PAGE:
May 06, 2012
In late November 2009, I replaced and upgraded the steering stem bearings to my 2007, DL-650 V-Strom. The upgrade was from the stock bearings Suzuki installs, to a tapered roller bearing system. The article about the work that I did can be found HERE.
Since then, part of my annual “Spring Maintenance Program”, before the riding season really kicks into gear, is to check and test, the steering bearings for proper adjustment. With these bearings adjusted properly, I have found that, the much talked about, “Deceleration Wobble” is eliminated. So is the “twitch” of the handlebars that can occur while riding rough roads at a spirited pace.
(I have also upgraded my front and rear suspension systems. There is some “overlap” in correcting steering issues that occurs between the suspension system, and the steering stem bearings.).
Towards the end of the 2011 riding season, I could tell that the stem bearings of my bike were due for an adjustment. However, that thought got swallowed up by my focus being turned to setting up my garage to build my Sonex airplane. The space where I used to work, on my motorcycle, became occupied by a large workbench that, I needed, for cutting aircraft shapes out of, 4’ wide by 12’ long, aluminum sheets!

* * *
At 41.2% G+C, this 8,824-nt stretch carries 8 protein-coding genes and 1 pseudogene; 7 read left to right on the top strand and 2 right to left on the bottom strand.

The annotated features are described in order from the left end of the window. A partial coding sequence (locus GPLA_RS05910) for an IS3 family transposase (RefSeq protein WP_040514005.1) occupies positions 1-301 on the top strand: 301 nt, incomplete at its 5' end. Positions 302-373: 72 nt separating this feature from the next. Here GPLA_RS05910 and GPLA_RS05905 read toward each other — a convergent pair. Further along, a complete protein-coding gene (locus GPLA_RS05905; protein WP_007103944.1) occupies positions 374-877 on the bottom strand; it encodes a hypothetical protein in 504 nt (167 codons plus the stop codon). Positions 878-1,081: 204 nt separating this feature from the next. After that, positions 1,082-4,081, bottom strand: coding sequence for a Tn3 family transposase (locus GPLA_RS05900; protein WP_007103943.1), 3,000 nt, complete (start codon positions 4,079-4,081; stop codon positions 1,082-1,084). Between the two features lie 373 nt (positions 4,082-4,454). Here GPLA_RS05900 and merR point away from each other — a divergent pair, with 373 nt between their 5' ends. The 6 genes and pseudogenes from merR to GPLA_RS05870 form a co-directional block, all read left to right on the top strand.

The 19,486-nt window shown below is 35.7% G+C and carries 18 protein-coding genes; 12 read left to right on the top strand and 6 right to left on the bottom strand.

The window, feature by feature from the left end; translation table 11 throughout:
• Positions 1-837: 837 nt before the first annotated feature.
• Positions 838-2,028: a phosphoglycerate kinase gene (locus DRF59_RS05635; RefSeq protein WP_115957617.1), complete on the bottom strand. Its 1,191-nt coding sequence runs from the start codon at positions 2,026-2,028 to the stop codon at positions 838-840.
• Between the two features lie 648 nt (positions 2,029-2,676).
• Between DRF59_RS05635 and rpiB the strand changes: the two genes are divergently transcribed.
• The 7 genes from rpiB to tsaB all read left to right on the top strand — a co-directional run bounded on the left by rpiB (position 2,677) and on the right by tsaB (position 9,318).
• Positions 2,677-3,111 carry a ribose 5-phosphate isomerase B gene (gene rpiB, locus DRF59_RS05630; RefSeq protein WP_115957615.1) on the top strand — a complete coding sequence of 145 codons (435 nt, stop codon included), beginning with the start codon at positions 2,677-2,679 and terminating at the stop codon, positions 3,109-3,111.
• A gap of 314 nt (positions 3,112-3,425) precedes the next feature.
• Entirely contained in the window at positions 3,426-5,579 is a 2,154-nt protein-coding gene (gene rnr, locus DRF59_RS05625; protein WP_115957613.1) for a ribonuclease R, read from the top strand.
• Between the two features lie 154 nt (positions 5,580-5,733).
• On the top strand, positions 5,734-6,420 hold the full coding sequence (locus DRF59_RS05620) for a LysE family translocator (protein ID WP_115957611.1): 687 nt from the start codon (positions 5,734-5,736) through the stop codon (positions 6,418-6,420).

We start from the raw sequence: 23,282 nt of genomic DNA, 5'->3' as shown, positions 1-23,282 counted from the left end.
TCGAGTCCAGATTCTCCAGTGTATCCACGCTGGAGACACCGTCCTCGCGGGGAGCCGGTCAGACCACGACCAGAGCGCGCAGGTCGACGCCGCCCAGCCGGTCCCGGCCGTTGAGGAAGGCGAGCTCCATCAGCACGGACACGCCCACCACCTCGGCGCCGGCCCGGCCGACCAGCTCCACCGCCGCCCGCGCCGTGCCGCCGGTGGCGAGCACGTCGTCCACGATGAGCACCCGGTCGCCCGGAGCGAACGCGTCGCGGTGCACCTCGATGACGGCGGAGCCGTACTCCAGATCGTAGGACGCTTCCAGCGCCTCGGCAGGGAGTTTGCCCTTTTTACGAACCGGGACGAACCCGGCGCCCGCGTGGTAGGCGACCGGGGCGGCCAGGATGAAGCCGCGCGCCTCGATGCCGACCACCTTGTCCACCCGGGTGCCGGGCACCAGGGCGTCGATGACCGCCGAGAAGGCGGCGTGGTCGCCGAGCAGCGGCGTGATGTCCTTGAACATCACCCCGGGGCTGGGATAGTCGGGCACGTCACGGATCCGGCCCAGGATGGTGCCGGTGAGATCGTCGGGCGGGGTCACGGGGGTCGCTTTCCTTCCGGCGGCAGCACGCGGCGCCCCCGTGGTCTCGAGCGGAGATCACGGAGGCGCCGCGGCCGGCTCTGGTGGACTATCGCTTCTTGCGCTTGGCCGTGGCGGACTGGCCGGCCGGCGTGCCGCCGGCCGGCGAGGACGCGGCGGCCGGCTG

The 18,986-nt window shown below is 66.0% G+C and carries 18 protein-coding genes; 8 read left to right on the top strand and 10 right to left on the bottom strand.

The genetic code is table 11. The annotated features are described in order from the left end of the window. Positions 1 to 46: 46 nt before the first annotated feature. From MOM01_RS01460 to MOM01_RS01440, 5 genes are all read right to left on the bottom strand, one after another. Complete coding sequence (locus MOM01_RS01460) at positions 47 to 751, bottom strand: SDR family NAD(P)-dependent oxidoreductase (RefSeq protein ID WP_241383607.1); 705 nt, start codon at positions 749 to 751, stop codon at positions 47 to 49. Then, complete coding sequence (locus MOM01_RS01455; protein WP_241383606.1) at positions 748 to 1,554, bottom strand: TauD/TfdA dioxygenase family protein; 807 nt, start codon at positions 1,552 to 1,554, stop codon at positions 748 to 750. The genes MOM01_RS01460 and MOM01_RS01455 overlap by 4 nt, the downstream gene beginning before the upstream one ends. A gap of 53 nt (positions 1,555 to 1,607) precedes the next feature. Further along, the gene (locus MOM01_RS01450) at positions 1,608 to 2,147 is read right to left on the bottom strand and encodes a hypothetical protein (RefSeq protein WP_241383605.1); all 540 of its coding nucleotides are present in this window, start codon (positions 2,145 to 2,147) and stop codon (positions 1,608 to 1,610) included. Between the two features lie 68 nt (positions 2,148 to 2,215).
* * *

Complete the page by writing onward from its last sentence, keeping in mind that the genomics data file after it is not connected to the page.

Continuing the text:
With regards to working on the steering stem bearings of my bike, I don’t follow what Suzuki describes in their Service Manual for preparation and, “proper” tensioning of the bearings. That is a choice that I made for myself, after experimenting with different bearing tension settings. Besides, the Suzuki Service Manual was written for servicing OEM steering stem bearings. The bearings I installed in my motorcycle are tapered roller bearings.
The preparation steps that I use to adjust the stem bearings, of my motorcycle, are fairly quick for me to follow. The complete job takes me about 20 minutes to do.
I rolled my motorcycle into my garage, and placed it on its centerstand.
(See that workbench to the left? That is where I used to park my motorcycle and work on it!)
The first thing that I did was to mark the location of my handlebars. It took me awhile to get my handlebars “just where I like them!” I don’t like spending time getting them back to that “perfect spot”, after I move them!
I stuck a piece of masking tape on the handlebars. Using a “Sharpie” marker, I made matching “Sir Marks” on the handlebar risers, and on the masking tape. Now, I had a very quick way to reposition the handlebars back where they fit for me, when it was time to tighten them back down.